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Child Psychologists Should Promote Wellness

An expert on pediatric oncology believes child psychologists should take a more active role in educating young clients on healthy lifestyle choices.

Many of the nutritional and activity habits that children and adolescents develop–eating a diet high in fat and low in fruits and vegetables, being physically inactive or sedentary, and experimenting with tobacco and alcohol use–significantly impact healthy aging.

Given that, psychologists with expertise in children’s health and behavior should be taking more of a lead role in helping young people develop good lifestyle habits early on and preventing these problems from occurring, says a researcher from Georgetown University Medical Center.

The scope of what child health psychologists can contribute to the health and well-being of children in our society is much broader than many have yet recognized, says Kenneth Tercyak, PhD, assistant professor of oncology and pediatrics and member of the Cancer Control Program at Georgetown’s Lombardi Comprehensive Cancer Center.

Among the leading causes of death in the United States are heart disease, cancer and diabetes, but actual causes of death—which are defined as lifestyle and behavioral factors such as smoking and physical inactivity—contribute to this nation’s leading killers Tercyak says.

“That means the choices that children and teenagers make early in life, and the activities that they engage in, can have serious implications for their physical health and well-being when they grow up,” he says.

“Because these health-compromising behaviors are typically initiated when a person is young, there is a need to more effectively prevent their onset and reform public health approaches to prevention. That is where child health psychologists can help.”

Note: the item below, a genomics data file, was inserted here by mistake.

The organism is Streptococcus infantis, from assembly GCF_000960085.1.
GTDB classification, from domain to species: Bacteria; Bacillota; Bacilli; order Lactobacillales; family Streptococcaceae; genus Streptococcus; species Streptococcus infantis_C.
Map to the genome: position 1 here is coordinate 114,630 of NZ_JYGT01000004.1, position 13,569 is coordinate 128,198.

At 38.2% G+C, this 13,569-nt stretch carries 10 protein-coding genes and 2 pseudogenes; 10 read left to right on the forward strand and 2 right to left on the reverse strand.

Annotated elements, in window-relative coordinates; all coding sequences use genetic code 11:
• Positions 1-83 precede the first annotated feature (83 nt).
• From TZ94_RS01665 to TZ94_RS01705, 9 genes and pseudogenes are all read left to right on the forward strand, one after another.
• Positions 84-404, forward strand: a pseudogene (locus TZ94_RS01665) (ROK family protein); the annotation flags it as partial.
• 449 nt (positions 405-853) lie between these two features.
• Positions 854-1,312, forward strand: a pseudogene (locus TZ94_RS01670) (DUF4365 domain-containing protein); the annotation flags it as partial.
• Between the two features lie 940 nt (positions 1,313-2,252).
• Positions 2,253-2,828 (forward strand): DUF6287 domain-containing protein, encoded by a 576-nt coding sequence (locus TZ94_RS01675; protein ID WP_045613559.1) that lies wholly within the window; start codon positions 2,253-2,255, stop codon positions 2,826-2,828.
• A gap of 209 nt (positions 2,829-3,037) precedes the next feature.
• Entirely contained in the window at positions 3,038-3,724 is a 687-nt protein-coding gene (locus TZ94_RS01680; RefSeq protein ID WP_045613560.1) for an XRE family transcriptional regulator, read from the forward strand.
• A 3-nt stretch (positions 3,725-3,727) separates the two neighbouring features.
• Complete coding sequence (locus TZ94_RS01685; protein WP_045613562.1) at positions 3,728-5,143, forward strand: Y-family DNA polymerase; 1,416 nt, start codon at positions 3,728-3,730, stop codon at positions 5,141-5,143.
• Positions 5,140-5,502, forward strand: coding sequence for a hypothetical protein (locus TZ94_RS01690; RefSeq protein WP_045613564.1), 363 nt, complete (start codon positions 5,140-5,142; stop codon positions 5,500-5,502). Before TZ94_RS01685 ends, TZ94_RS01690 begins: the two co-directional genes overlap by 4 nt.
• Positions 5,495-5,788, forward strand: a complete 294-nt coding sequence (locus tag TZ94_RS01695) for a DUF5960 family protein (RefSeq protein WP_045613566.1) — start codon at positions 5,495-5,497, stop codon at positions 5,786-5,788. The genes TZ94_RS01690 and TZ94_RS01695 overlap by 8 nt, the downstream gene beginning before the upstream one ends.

“There is a pressing need to readdress prevention efforts targeted toward our nation’s young people and their families, and child health psychologists are well-poised to advance this mission,” says Tercyak, who authored an editorial on the subject published in the Journal of Pediatric Psychology.

“Specialists in childhood behavior have a lot of good expertise that should now be employed to play a greater role in disease prevention,” he says.

Many fields in and outside of public health have designed lifestyle and behavioral prevention programs, Tercyak says, but too few have been aimed at youngsters or fully taken into perspective the psychology of children.

“Increasingly, the energy in public health is being focused on the lives of children because we know these lifestyle habits form early and may carry forward into adulthood. Child health psychologists and other advocates for children’s health need to be more involved at all levels of prevention research, applied work, and policy making in helping young people adopt good self-care,” he says.

Source: Georgetown University Medical Center

Child Psychologists Should Promote Wellness

Rick Nauert PhD

Rick Nauert, PhDDr. Rick Nauert has over 25 years experience in clinical, administrative and academic healthcare. He is currently an associate professor for Rocky Mountain University of Health Professionals doctoral program in health promotion and wellness. Dr. Nauert began his career as a clinical physical therapist and served as a regional manager for a publicly traded multidisciplinary rehabilitation agency for 12 years. He has masters degrees in health-fitness management and healthcare administration and a doctoral degree from The University of Texas at Austin focused on health care informatics, health administration, health education and health policy. His research efforts included the area of telehealth with a specialty in disease management.

APA Reference
Nauert PhD, R. (2015). Child Psychologists Should Promote Wellness. Psych Central. Retrieved on December 13, 2018, from https://psychcentral.com/news/2007/10/25/child-psychologists-should-promote-wellness/1449.html

 

Scientifically Reviewed
Last updated: 6 Oct 2015
Last reviewed: By John M. Grohol, Psy.D. on 6 Oct 2015
Published on PsychCentral.com. All rights reserved.